Wired: I’ve heard that if your Xbox One does not connect with Xbox Live at least once a day, the machine becomes inoperable and you’re not able to play any of the games that you’ve paid for. Is that true?

Harrison: I don’t think that’s what was said. Let me try and clarify what is happening.

So, there is a lot of anxiety about “what if my Internet connection goes down” and you don’t have connectivity for a period of time. There are a host of features which will be usable without an Internet connection — watching movies, playing certain single player games… all of which will operate offline. We expect most of the more advanced experiences, like online multiplayer games, or games which have a lot of connected features… those games won’t operate if you don’t have an Internet connection. We designed the system to take advantage of a connection to the cloud, and all that that means. But no, it’s not required that you are connected all the time, every second of every day.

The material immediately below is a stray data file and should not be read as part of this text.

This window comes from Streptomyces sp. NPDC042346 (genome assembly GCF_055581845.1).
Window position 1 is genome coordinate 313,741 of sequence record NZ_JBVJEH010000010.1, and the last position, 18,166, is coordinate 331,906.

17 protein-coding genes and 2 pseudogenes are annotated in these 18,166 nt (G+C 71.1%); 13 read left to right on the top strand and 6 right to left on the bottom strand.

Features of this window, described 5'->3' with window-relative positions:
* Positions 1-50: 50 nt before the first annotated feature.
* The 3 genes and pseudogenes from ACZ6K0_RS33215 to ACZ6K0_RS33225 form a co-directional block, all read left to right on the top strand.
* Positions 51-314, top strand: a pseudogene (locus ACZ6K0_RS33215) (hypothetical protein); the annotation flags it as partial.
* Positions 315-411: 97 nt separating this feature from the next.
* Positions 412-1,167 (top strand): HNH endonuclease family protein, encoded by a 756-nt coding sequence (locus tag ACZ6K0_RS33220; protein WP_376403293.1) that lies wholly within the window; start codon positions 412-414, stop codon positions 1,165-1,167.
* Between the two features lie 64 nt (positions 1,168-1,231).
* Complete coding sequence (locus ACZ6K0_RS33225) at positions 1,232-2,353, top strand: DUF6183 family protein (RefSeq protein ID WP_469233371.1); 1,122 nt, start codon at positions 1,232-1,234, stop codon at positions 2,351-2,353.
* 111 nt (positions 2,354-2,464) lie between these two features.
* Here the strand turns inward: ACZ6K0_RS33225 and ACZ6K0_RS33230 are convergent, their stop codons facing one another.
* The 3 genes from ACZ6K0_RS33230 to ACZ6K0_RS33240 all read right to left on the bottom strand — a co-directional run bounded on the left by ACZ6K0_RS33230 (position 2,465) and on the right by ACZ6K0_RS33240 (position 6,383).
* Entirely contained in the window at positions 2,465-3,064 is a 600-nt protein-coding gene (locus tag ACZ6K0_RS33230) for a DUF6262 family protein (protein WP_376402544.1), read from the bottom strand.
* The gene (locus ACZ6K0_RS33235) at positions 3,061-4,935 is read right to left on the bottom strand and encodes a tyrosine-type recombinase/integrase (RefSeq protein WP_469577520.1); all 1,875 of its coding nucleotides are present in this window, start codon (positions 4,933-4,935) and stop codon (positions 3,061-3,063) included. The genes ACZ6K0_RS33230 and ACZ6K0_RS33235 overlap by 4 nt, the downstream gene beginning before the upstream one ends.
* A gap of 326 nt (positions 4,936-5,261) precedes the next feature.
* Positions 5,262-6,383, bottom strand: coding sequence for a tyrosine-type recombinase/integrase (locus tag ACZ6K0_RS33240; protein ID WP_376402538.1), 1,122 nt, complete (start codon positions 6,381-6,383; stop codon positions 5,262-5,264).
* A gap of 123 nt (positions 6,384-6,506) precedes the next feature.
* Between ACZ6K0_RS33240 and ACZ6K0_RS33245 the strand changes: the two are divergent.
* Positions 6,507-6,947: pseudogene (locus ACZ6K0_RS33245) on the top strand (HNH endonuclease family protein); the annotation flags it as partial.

There is some technology about how often, or how frequently the device has to ‘ping’, but that has not been… we have not talked publicly about that yet, but it will be very user-friendly.

You sure about that?

Kotaku: If I’m playing a single player game, do I have to be online at least once per hour or something like that? Or can I go weeks and weeks?

Harrison: I believe it’s 24 hours.

Kotaku: I’d have to connect online once every day.

Harrison: Correct.

I would gladly take another RROD situation over having my consumer rights violated, and being outright LIED to.

#6 Edited by JasonR86 (10043 posts) -

I don't think Microsoft have any idea how their new system is supposed to work.